Our review of the administration and use of bond proceeds from the Children's Hospital Bond Act of 2004 (2004 act) revealed the following:
The Children's Hospital Bond Act of 2004 (2004 act) established the Children's Hospital Program (program) and authorized the State to sell $750 million in general obligation bonds to fund it. The purpose of the program is to improve the health and welfare of California's critically ill children by funding capital improvement projects for qualifying children's hospitals. Eligible projects include those to construct, expand, improve, or finance children's hospitals, including their furnishings or equipment. Because of the act's restrictive requirements, only 13 hospitals are eligible for the program: five specific University of California (UC) hospitals and eight children's hospitals throughout the State that are also members of the California Children's Hospital Association. In November 2008 California voters approved an additional $980 million for the program (2008 act); however, these funds have not been available to the hospitals because of the State's recent budget crisis.
The California Health Facilities Financing Authority (authority) is authorized by both the 2004 act and the 2008 act to award grants for the purpose of funding eligible projects. Established in 1979, the authority was created to administer the State's programs that provide loans, funded through the issuance of tax-exempt bonds, to public and nonprofit health care providers. The authority employs a process to review applications for grants, evaluate the proposed projects, and make recommendations to its governing board for approval or rejection of the grant applications. As of February 2009 the authority had awarded about $404 million in program grants authorized by the 2004 act and disbursed about $339 million to the grantees.
Although it has procedures to provide reasonable assurance that program funds are awarded to eligible hospitals for eligible projects, we found that the authority could improve its management of those grants. For example, the authority did not always comply with its regulations by failing to recover interest totaling more than $34,000 the hospitals had earned on program funds. Moreover, although the authority's regulations state that any interest earned on advances of program funds to hospitals other than UC children's hospitals will be recovered by the authority, they do not require these grantees to deposit those advances in interest-bearing accounts.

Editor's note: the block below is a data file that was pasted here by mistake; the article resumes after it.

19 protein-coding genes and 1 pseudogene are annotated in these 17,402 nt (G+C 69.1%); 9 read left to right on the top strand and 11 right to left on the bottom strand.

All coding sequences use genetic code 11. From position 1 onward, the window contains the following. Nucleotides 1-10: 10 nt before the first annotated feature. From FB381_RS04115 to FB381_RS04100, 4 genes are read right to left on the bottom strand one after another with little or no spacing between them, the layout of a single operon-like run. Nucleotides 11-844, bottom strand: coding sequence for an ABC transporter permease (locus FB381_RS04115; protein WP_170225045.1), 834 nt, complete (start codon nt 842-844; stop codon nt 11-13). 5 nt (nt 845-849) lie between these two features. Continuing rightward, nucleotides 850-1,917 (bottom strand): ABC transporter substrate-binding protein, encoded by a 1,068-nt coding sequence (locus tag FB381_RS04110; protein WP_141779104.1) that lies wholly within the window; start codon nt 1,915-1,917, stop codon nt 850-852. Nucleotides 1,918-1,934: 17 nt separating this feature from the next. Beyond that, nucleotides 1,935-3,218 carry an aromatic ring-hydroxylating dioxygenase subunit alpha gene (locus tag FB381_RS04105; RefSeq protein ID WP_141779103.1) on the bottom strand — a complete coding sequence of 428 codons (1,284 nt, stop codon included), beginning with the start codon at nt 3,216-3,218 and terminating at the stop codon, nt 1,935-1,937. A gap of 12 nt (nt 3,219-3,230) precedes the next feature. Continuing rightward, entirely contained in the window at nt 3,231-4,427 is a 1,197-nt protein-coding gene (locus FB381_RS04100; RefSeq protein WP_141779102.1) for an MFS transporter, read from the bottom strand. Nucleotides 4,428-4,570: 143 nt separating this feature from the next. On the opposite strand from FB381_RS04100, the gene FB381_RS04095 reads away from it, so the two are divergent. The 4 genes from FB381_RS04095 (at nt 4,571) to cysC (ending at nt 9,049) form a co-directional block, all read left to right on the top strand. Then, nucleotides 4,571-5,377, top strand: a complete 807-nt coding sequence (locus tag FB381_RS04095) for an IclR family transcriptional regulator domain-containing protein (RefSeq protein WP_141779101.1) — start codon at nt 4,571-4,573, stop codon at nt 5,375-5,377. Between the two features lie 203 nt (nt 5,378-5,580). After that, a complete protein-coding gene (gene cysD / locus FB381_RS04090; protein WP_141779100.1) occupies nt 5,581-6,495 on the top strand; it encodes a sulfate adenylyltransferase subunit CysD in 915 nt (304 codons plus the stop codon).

We also found that for six grants with completed projects the authority did not promptly perform procedures to close out the grants to ensure compliance with regulations designed, in part, to certify completion of projects and to gain an accounting of project costs and the use of grant funds. Further, it has not identified all the steps it should take to close out grants. Finally, although the program manager stated that the authority desires to voluntarily comply with the governor's 2007 executive order regarding accountability for bond proceeds, it is uncertain of its timeline to implement the bond accountability structure to provide assurance that bond proceeds are properly used and to offer the public easily accessible information regarding their use.
The authority should verify that it has the legal authority to require grantees that are not in the UC system to deposit grant funds paid in advance of project expenditures in an interest-bearing account and, if it has such authority, require that grantees earn interest on grant funds. In addition, the authority should develop and implement procedures to ensure that it promptly identifies and collects interest earned on those advances.
To ensure that it meets the objectives contained in the program regulations for the completion of grant-funded projects, including gaining certification that projects are completed and grants do not exceed project costs, the authority should take the steps necessary to ensure that it promptly executes its project completion checklist, determines any additional steps it needs to perform to close out grants, and finalizes and implements the necessary steps to ensure that grant closeout procedures are followed.
As the authority has decided that it desires to comply with the governor's executive order to provide accountability for the use of bond proceeds, it should develop and submit to the Department of Finance (Finance) an accountability plan for its administration of the program bonds. In addition, it should take the necessary steps to periodically update Finance's bond accountability Web site to provide public access to information regarding its use of the bond proceeds.
Authority staff recognizes the need to continually evaluate its processes and to look for ways to make improvements. The report highlights areas that can be improved and provides valuable feedback to that effect.